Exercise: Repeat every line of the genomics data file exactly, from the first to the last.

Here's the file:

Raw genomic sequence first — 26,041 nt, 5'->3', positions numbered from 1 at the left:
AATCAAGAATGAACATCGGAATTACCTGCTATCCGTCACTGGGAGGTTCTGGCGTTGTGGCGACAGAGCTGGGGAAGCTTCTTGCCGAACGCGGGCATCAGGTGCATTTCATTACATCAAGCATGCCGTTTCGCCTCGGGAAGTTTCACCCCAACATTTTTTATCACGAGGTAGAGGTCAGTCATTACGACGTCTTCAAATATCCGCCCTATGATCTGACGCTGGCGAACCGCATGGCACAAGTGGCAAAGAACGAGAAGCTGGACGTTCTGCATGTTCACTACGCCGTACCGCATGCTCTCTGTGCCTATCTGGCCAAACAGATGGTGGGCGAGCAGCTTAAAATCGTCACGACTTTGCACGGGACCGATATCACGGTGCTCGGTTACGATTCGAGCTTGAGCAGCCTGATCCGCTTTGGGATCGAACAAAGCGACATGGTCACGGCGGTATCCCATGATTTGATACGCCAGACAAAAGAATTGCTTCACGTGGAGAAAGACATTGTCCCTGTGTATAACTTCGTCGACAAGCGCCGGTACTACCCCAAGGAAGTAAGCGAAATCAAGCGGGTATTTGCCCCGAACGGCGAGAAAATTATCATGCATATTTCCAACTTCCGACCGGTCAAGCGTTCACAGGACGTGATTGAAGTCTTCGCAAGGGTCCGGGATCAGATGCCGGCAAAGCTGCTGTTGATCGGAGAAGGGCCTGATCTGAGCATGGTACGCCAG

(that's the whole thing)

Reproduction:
Raw genomic sequence first — 26,041 nt, 5'->3', positions numbered from 1 at the left:
AATCAAGAATGAACATCGGAATTACCTGCTATCCGTCACTGGGAGGTTCTGGCGTTGTGGCGACAGAGCTGGGGAAGCTTCTTGCCGAACGCGGGCATCAGGTGCATTTCATTACATCAAGCATGCCGTTTCGCCTCGGGAAGTTTCACCCCAACATTTTTTATCACGAGGTAGAGGTCAGTCATTACGACGTCTTCAAATATCCGCCCTATGATCTGACGCTGGCGAACCGCATGGCACAAGTGGCAAAGAACGAGAAGCTGGACGTTCTGCATGTTCACTACGCCGTACCGCATGCTCTCTGTGCCTATCTGGCCAAACAGATGGTGGGCGAGCAGCTTAAAATCGTCACGACTTTGCACGGGACCGATATCACGGTGCTCGGTTACGATTCGAGCTTGAGCAGCCTGATCCGCTTTGGGATCGAACAAAGCGACATGGTCACGGCGGTATCCCATGATTTGATACGCCAGACAAAAGAATTGCTTCACGTGGAGAAAGACATTGTCCCTGTGTATAACTTCGTCGACAAGCGCCGGTACTACCCCAAGGAAGTAAGCGAAATCAAGCGGGTATTTGCCCCGAACGGCGAGAAAATTATCATGCATATTTCCAACTTCCGACCGGTCAAGCGTTCACAGGACGTGATTGAAGTCTTCGCAAGGGTCCGGGATCAGATGCCGGCAAAGCTGCTGTTGATCGGAGAAGGGCCTGATCTGAGCATGGTACGCCAG